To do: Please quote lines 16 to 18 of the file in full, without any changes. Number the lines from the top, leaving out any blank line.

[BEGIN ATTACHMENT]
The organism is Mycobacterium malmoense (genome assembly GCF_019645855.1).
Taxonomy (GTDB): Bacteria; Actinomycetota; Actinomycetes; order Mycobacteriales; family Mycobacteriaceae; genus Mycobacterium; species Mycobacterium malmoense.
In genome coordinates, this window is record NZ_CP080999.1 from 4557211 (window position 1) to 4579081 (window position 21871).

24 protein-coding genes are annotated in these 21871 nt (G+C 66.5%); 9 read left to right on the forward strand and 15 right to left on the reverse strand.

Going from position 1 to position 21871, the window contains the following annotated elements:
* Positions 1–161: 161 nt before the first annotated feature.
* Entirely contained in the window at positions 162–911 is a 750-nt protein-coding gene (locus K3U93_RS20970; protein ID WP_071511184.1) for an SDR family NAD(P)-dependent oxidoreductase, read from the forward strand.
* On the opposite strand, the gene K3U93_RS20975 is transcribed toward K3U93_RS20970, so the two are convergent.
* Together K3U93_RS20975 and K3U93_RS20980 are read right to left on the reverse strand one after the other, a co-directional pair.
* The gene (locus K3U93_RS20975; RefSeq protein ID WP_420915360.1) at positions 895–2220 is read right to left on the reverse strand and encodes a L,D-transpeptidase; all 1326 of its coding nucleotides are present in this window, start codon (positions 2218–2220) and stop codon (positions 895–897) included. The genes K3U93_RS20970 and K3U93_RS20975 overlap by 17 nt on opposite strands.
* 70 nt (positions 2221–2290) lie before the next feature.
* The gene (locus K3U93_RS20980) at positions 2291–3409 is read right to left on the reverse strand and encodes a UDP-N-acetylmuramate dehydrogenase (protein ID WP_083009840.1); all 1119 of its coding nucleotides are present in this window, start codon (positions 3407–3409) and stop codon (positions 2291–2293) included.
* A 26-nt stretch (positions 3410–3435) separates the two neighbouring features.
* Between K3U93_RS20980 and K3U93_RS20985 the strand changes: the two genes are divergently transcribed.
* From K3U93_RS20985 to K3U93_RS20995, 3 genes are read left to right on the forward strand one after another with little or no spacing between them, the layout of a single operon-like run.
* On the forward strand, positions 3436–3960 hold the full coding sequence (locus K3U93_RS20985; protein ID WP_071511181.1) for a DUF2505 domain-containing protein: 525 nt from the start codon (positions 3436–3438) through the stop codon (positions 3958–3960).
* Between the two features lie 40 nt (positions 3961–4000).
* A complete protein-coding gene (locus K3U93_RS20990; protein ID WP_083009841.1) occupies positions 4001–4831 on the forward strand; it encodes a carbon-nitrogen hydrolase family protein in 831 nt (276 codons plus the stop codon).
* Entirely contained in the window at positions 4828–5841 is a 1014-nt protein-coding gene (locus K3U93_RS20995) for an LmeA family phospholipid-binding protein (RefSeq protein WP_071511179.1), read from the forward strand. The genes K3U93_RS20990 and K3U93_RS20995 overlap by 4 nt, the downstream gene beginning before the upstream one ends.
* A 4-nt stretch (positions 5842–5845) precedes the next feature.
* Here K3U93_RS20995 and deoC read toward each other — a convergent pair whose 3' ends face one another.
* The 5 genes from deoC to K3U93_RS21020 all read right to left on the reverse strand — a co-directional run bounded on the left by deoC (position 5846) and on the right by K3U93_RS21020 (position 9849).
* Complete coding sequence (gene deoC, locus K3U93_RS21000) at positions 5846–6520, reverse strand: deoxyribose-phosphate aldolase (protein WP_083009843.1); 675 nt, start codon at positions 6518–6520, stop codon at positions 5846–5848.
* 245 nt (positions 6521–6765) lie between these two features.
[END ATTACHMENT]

* On the forward strand, positions 3436–3960 hold the full coding sequence (locus K3U93_RS20985; protein ID WP_071511181.1) for a DUF2505 domain-containing protein: 525 nt from the start codon (positions 3436–3438) through the stop codon (positions 3958–3960).
* Between the two features lie 40 nt (positions 3961–4000).
* A complete protein-coding gene (locus K3U93_RS20990; protein ID WP_083009841.1) occupies positions 4001–4831 on the forward strand; it encodes a carbon-nitrogen hydrolase family protein in 831 nt (276 codons plus the stop codon).